Henry is an enchanting, business-minded teen, filled with American moxie and the go-getter spirit, who turns the barn (yes, the barn) into his company’s headquarters and recruits his neighbor Midge as his employee. Henry embodies the American Dream, that mythos of enterprise, all while lightly satirizing that very idea. He thinks that adding “Inc.” to his name automatically makes him a company.

The book, which spawed four sequels, is endearing and self-aware, a combination which keeps it far from the category of trite small-town fiction. Compare this Henry to another Henry of the same general era, the Boxcar Children‘s Henry Alden. Alden is 16 but seems to have no friends beyond his siblings, and his interest in girls extends just far enough to complement his sister Jessie on her perpetually new sweaters. Reed tries to engineer a weather balloon, his friend Midge handles worms and turtles with enthusiasm, and he names his dog Agony. Which Henry would you prefer to spend a summer with?

March 16, 2009 at 11:02 pm Leave a comment

Donut Machine Week.

Small towns

Gee Whiz!

Well, shucks, I wanted to make this week’s theme out-of-print children’s books, but as I began researching the stories I had in mind, holy cats!, I found that they’d all  been reprinted in the last few years (Yippee!). Well, I had to find something else to write on, but what? So I put my noggin to a’thinkin’, real melon-scratching type thinkin’. And I decided to write on the books anyway. This week is nostalgia week here at SoA, a week chock-full-a great books from midcentury America as well as some whizbang words.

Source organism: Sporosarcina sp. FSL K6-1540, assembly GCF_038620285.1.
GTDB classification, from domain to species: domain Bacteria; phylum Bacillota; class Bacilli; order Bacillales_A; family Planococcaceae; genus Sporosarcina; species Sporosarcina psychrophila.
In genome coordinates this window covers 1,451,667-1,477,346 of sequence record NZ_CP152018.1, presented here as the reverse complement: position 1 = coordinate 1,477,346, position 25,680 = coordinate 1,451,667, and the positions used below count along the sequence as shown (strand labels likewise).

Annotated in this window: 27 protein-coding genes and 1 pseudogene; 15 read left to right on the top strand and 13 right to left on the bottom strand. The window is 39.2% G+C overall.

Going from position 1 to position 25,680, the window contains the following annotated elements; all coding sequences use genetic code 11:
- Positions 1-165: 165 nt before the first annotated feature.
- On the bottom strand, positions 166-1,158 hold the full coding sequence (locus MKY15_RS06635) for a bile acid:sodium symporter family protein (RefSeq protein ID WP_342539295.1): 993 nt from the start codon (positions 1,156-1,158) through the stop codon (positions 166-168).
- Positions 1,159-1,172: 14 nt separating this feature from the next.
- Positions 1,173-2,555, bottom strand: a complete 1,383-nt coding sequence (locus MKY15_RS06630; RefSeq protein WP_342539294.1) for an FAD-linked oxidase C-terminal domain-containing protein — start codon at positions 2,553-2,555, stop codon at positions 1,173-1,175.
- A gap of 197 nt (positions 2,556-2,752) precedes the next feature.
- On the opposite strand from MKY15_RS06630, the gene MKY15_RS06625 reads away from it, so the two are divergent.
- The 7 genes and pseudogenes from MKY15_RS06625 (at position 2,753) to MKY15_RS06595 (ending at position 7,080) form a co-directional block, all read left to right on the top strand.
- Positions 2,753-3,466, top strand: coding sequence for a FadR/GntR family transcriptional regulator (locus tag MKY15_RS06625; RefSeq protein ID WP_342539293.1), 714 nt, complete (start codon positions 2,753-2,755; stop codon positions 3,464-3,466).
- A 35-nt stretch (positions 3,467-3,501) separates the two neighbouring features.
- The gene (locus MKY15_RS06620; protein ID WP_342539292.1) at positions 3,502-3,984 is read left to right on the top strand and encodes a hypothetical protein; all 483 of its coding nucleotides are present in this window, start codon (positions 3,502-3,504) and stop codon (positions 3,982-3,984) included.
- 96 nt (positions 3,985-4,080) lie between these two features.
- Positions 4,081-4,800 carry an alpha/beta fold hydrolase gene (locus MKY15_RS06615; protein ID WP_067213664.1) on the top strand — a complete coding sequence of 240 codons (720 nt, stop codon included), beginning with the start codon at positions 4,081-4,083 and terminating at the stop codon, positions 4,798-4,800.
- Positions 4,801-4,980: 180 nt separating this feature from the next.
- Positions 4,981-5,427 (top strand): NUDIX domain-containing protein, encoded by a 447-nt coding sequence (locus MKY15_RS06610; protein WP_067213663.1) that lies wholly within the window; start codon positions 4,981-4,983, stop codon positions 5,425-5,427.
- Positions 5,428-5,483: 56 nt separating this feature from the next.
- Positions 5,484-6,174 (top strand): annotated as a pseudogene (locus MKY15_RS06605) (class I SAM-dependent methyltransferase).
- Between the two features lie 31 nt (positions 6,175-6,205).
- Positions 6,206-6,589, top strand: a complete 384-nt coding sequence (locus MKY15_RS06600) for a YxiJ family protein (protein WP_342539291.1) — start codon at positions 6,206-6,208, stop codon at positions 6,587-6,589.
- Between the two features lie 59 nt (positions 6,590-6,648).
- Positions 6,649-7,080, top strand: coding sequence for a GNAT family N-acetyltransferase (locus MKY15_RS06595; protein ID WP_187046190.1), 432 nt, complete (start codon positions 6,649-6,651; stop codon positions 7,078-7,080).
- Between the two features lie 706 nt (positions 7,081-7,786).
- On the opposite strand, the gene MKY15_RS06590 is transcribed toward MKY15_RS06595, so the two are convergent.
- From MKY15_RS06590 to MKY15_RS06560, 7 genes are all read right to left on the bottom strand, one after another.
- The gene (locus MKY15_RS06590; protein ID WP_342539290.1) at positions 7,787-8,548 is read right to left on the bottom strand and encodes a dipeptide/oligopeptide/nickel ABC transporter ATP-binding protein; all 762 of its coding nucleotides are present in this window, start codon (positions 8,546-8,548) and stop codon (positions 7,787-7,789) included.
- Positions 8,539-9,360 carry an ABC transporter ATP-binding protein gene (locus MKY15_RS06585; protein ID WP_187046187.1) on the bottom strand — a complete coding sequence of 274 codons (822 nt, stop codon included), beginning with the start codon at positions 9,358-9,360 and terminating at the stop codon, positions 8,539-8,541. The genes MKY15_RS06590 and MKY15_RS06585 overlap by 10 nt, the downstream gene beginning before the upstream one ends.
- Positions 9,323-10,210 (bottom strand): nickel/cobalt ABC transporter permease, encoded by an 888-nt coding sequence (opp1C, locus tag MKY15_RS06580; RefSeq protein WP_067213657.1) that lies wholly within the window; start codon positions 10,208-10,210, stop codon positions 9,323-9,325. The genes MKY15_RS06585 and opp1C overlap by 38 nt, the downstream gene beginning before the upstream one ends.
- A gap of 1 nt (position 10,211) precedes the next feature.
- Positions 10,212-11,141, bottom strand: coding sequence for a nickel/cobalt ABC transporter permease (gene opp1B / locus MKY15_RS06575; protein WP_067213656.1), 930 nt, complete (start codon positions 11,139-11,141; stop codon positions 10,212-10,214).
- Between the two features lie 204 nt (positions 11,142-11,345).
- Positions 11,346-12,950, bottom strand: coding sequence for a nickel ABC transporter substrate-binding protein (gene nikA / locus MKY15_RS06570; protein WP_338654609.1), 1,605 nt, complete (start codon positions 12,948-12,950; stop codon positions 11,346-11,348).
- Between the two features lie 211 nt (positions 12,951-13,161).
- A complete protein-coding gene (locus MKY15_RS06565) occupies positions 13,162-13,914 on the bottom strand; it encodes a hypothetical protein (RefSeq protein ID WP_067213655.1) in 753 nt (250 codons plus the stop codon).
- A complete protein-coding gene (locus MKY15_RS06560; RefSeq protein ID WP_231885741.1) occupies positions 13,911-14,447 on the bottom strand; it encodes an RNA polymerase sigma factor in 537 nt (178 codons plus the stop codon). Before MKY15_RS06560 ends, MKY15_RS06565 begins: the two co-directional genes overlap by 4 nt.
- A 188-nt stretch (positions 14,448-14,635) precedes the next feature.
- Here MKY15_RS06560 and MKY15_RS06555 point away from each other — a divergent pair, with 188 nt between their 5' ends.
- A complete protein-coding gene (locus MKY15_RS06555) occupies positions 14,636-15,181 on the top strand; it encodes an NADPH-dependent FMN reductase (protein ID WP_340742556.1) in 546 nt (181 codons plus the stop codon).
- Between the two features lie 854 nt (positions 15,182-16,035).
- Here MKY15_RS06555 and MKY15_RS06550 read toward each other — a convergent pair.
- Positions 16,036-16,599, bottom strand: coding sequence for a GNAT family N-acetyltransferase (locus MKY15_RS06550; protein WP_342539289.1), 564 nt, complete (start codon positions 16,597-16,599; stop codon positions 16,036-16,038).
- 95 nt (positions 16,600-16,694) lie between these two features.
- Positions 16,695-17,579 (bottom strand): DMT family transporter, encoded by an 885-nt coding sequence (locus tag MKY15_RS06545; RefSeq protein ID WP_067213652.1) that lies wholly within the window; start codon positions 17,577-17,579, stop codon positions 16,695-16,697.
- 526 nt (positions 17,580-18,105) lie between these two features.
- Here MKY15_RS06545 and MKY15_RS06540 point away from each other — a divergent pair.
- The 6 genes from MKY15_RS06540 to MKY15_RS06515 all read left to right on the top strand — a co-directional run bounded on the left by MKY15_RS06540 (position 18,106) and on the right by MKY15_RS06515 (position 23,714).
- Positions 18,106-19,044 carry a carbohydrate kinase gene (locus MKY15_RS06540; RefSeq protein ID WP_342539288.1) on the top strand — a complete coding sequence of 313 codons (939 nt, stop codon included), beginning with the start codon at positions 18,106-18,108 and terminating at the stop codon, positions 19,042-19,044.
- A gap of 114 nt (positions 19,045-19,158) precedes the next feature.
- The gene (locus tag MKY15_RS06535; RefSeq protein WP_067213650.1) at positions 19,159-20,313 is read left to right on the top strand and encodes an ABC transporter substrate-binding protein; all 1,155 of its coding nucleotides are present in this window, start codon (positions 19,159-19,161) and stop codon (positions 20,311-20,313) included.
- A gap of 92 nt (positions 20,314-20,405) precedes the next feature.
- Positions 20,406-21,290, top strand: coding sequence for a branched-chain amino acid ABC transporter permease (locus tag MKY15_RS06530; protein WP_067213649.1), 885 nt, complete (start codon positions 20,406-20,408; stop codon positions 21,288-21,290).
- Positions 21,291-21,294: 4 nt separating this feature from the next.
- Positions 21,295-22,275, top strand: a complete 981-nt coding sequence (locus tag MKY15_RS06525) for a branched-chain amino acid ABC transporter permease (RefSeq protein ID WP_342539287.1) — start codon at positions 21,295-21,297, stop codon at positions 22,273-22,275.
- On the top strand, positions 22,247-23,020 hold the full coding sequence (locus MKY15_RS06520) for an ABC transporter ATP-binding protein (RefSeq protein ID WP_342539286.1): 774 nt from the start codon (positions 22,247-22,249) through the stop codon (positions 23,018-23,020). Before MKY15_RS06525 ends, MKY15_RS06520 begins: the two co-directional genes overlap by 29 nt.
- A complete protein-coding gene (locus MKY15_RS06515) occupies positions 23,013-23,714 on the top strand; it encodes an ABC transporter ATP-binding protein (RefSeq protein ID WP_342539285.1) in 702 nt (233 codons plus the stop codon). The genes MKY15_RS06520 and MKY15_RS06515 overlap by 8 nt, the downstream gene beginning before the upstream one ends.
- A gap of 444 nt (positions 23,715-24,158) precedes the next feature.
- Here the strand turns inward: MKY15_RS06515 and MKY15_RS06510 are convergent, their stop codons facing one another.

The books that you’ll see in the next few days are all ones I’d read over and over as a kid, but that I’d first pulled off the shelf because they were old: Beat-up books that were missing covers, with loose pages tucked in between the wrong chapters. These were the books that my mother read as a kid, too precious for my grandmother to throw away, sent instead to us over years of routine house-cleanings.

But these books have another common theme: they are all achingly quaint portrayals of the quintessential small town American life. They’re American commedia dell’arte, with predictable and comfortable casts. Mothers in these books are described as “ample,” and every evening they call the playing children back to the clean house for a warm meal before scrubbing dirty faces and putting them to bed. Fathers are breadwinners who willing offer themselves up as living jungle gyms for younger members of the family. Sisters and brothers wander unsupervised for hours through the town, discovering caves or chatting with white-capped milk men and aproned diner waitresses.

It’s easy to see why a book like this would go out of print.  Yet there are some gems that take these stereotypical plots and characters and elevate them to classics. How? Almost always with an incredibly winning child protagonist. The kids carry these novels and, in the process, become exemplars of an “American” childhood.

With all that in mind, I will present for your critical pleasure “Donut Machine Week,” a title which will suggest to those “in-the-know” what type of books I’ll be listing. They’re all stories from 1960 or earlier which mix bright, adventurous, wacky childhoods with a delicious dose of nostalgia.

March 15, 2009 at 2:44 pm Leave a comment


The Graveyard Book by Neil Gaiman just won the Newbery! I got this book for Christmas (ok, technically my brother got it — isn’t it really the same thing?) and read it in one sitting, it was so good. It’s quintessential Gaiman: great writing, creepy and weird, but wonderfully endearing.  Read it!

In other news, I haven’t posted in a while and probably won’t post again for a few days due to a really yucky case of bronchitis. But its giving me a lot of time to catch up on news and reading, so I’ll have a huge list of stuff to share when I’m back in commission.

January 26, 2009 at 4:58 pm Leave a comment

Man, I’m behind the library times